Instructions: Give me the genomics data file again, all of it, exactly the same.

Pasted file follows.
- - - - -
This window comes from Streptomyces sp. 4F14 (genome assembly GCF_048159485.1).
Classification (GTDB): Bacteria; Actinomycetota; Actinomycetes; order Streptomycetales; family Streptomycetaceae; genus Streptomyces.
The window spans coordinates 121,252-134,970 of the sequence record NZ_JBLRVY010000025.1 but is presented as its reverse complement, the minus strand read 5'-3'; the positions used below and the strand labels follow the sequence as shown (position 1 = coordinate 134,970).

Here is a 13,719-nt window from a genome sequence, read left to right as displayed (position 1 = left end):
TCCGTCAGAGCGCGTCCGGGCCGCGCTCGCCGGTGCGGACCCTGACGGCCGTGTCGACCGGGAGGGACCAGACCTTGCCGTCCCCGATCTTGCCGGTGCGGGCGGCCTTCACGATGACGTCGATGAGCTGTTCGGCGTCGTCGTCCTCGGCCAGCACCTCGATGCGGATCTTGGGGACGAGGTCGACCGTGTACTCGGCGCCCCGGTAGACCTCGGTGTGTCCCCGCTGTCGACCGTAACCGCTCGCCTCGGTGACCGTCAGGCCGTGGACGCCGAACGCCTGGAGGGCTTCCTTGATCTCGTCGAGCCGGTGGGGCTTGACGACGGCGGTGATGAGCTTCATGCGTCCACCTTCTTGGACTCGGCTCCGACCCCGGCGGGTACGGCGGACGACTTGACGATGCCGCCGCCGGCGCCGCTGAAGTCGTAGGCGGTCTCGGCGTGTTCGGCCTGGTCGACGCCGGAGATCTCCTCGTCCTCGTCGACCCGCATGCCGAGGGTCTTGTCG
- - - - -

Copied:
This window comes from Streptomyces sp. 4F14 (genome assembly GCF_048159485.1).
Classification (GTDB): Bacteria; Actinomycetota; Actinomycetes; order Streptomycetales; family Streptomycetaceae; genus Streptomyces.
The window spans coordinates 121,252-134,970 of the sequence record NZ_JBLRVY010000025.1 but is presented as its reverse complement, the minus strand read 5'-3'; the positions used below and the strand labels follow the sequence as shown (position 1 = coordinate 134,970).

Here is a 13,719-nt window from a genome sequence, read left to right as displayed (position 1 = left end):
TCCGTCAGAGCGCGTCCGGGCCGCGCTCGCCGGTGCGGACCCTGACGGCCGTGTCGACCGGGAGGGACCAGACCTTGCCGTCCCCGATCTTGCCGGTGCGGGCGGCCTTCACGATGACGTCGATGAGCTGTTCGGCGTCGTCGTCCTCGGCCAGCACCTCGATGCGGATCTTGGGGACGAGGTCGACCGTGTACTCGGCGCCCCGGTAGACCTCGGTGTGTCCCCGCTGTCGACCGTAACCGCTCGCCTCGGTGACCGTCAGGCCGTGGACGCCGAACGCCTGGAGGGCTTCCTTGATCTCGTCGAGCCGGTGGGGCTTGACGACGGCGGTGATGAGCTTCATGCGTCCACCTTCTTGGACTCGGCTCCGACCCCGGCGGGTACGGCGGACGACTTGACGATGCCGCCGCCGGCGCCGCTGAAGTCGTAGGCGGTCTCGGCGTGTTCGGCCTGGTCGACGCCGGAGATCTCCTCGTCCTCGTCGACCCGCATGCCGAGGGTCTTGTCG